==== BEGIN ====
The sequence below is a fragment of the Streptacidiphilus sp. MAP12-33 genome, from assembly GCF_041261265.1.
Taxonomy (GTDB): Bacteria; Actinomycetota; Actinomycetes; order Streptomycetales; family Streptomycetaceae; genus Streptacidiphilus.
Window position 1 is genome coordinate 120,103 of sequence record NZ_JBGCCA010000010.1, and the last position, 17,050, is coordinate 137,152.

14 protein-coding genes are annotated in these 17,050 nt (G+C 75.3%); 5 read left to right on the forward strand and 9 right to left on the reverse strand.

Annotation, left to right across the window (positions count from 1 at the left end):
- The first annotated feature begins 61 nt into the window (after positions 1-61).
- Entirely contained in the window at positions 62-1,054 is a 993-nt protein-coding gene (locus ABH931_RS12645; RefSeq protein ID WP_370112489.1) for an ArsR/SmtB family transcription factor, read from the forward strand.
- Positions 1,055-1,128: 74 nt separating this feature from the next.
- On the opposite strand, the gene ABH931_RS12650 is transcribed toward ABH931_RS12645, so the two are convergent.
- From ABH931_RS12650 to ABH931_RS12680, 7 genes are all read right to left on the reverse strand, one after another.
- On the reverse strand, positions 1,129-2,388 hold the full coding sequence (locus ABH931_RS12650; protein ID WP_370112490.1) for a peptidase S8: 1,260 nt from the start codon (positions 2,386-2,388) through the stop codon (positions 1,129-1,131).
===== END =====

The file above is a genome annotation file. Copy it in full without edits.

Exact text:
The sequence below is a fragment of the Streptacidiphilus sp. MAP12-33 genome, from assembly GCF_041261265.1.
Taxonomy (GTDB): Bacteria; Actinomycetota; Actinomycetes; order Streptomycetales; family Streptomycetaceae; genus Streptacidiphilus.
Window position 1 is genome coordinate 120,103 of sequence record NZ_JBGCCA010000010.1, and the last position, 17,050, is coordinate 137,152.

14 protein-coding genes are annotated in these 17,050 nt (G+C 75.3%); 5 read left to right on the forward strand and 9 right to left on the reverse strand.

Annotation, left to right across the window (positions count from 1 at the left end):
- The first annotated feature begins 61 nt into the window (after positions 1-61).
- Entirely contained in the window at positions 62-1,054 is a 993-nt protein-coding gene (locus ABH931_RS12645; RefSeq protein ID WP_370112489.1) for an ArsR/SmtB family transcription factor, read from the forward strand.
- Positions 1,055-1,128: 74 nt separating this feature from the next.
- On the opposite strand, the gene ABH931_RS12650 is transcribed toward ABH931_RS12645, so the two are convergent.
- From ABH931_RS12650 to ABH931_RS12680, 7 genes are all read right to left on the reverse strand, one after another.
- On the reverse strand, positions 1,129-2,388 hold the full coding sequence (locus ABH931_RS12650; protein ID WP_370112490.1) for a peptidase S8: 1,260 nt from the start codon (positions 2,386-2,388) through the stop codon (positions 1,129-1,131).